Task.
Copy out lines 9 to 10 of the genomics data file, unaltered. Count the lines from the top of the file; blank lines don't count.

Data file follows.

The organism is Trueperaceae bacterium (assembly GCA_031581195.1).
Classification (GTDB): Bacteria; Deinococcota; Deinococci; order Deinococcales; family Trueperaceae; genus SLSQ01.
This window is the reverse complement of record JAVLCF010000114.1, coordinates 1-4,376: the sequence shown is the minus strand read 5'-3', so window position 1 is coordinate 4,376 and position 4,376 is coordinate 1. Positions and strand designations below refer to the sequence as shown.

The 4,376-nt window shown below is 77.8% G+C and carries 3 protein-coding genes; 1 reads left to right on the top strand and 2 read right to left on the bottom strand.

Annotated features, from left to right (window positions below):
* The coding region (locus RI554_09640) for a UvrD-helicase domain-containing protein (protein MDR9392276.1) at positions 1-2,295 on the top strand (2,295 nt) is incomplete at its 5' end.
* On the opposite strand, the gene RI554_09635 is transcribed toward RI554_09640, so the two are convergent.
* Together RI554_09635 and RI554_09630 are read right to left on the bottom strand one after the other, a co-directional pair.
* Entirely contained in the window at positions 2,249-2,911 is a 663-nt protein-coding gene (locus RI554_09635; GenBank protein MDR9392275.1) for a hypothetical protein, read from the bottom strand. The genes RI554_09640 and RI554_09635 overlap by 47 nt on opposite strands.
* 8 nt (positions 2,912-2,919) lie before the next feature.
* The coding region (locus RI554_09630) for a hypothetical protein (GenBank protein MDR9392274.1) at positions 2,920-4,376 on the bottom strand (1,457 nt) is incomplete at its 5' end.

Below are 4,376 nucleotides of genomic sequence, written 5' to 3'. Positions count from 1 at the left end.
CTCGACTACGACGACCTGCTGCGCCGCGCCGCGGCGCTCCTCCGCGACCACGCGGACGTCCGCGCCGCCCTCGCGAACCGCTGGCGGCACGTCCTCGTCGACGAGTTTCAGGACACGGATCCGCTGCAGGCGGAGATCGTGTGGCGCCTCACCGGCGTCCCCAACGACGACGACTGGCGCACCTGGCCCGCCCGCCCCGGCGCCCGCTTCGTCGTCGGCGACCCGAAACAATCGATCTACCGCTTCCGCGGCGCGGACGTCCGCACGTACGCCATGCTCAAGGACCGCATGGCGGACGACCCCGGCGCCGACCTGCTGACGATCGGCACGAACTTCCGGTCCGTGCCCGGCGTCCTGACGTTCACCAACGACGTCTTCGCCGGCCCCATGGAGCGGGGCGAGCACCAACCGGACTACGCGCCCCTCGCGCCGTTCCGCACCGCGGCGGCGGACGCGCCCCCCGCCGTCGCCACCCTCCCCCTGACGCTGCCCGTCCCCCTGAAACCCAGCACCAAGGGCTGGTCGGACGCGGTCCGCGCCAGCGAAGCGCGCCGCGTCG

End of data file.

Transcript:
* Entirely contained in the window at positions 2,249-2,911 is a 663-nt protein-coding gene (locus RI554_09635; GenBank protein MDR9392275.1) for a hypothetical protein, read from the bottom strand. The genes RI554_09640 and RI554_09635 overlap by 47 nt on opposite strands.
* 8 nt (positions 2,912-2,919) lie before the next feature.